On Twitter, Schaake writes, "Meanwhile, hundreds if not thousands of emails asking MEPs to vote against ?#ACTA? came in over the past week. None asking to vote in favor."
Prior to the demonstrations, Beckedahl said he was not expecting as large a turnout as the earlier protests, "with the surprising success of the February demonstrations with around 100,000 people on the street." Still, the June 9th weekend's demonstrations were important, "to signal to the [political establishment] that there is still an active civil society," he said. His group is cautiously optimistic that there will be a majority against ACTA in July. "But we are also aware that this majority is not yet secure and we will fight until the end and mobilize people to become active themselves and advocate for a free Internet."
The issue may also be somewhat reducing the disconnect often seen between European citizens and the European government. A 2011 European Parliament survey about the awareness of the European Parliament in Germany did not address Internet policy. It had found an increase from 28 percent in November 2010 to 33 percent in November 2011 in respondents' feeling that they were well-informed about the European Parliament's activities.
"The more attention arises through direct citizen communication, the more relevant the issue is for Members of Parliament," Beckedahl noted. "That relevance leads to a more intensive [occupation with the issue] and in the case of ACTA, a confrontation with the criticism. And in this case it led to more and more politicians and parliamentary groups clearly speaking out against ACTA. Before February we wouldn't have believed in that."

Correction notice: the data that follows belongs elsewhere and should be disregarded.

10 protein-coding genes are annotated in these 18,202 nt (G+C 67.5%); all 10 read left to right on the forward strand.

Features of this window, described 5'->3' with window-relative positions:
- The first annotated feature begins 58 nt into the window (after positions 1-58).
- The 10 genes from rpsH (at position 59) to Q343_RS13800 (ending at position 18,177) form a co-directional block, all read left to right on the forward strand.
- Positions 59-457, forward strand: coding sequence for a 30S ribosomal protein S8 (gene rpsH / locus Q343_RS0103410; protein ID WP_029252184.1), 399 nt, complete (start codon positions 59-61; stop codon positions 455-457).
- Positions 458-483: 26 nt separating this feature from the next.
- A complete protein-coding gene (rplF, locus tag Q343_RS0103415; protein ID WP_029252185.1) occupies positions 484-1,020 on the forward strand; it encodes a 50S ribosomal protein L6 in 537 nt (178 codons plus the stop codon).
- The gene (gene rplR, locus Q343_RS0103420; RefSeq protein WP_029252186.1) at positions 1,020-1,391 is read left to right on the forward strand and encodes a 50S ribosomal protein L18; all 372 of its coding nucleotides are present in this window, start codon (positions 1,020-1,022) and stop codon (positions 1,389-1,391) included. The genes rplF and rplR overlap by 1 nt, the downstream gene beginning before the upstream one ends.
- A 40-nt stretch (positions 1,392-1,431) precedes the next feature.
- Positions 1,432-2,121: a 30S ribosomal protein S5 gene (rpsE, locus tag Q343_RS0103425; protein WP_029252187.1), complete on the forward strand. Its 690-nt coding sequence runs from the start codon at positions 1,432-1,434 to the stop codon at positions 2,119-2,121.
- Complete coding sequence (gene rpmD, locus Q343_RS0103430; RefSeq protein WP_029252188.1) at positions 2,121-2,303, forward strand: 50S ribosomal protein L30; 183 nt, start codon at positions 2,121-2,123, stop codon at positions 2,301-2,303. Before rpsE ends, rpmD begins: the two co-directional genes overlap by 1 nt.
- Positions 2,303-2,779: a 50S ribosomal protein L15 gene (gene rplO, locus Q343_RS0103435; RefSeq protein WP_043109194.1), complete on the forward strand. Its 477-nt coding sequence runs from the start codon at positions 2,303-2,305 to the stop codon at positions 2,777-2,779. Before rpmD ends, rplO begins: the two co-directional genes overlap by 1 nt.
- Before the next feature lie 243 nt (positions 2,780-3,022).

In spite of the Europe-wide coordination, the protests, which were mapped worldwide on Google, are very much organized decentrally, he said. In Berlin, for example, the Left Party, the Greens, Pirates and the Chaos Computer Club coordinated with Digitale Gesellschaft, while other protests have a connection to Anonymous. In Austria, ahead of the protests, on June 4, activists organized a 50-minute long press conference in Vienna on ACTA that has since been posted to YouTube featuring local politicians, an organizer from EDRI and Austrian Members of the EU Parliament. That press conference also included a representative from Doctors Without Borders to discuss the treaty's effect on generic drugs. A protest map indicates that there were also protests planned in Australia and Japan.
Beckedahl said he did not necessarily see a connection between the electoral success of the Pirate Party Germany in the past few months and the ongoing conversation and protest preparation.
On the other hand, another protest organizer behind a popular German Stopp Acta Twitterfeed, Kine Haasler, the appointee for Internet communication for the Pirate Party of Lower Saxony, said she believed that the ACTA protests had contributed to the electoral success of the Pirate Party in German state-wide elections. Ahead of the June 9th protest, she wrote that activists had been regularly updating about the status of European Parliament votes on Twitter and Facebook to keep ACTA in public view. "While for the demonstrations on February 11 we still had to send many, many tweets, and with this approach managed to have an account blocked as spam on Twitter, we now know who we should directly target and tweet to, to spread the information Europe-wide," she wrote. "The social networks are a very important, powerful tool, without which such a wave would not have been possible." She has also been working to keep the protest-wiki up-to-date.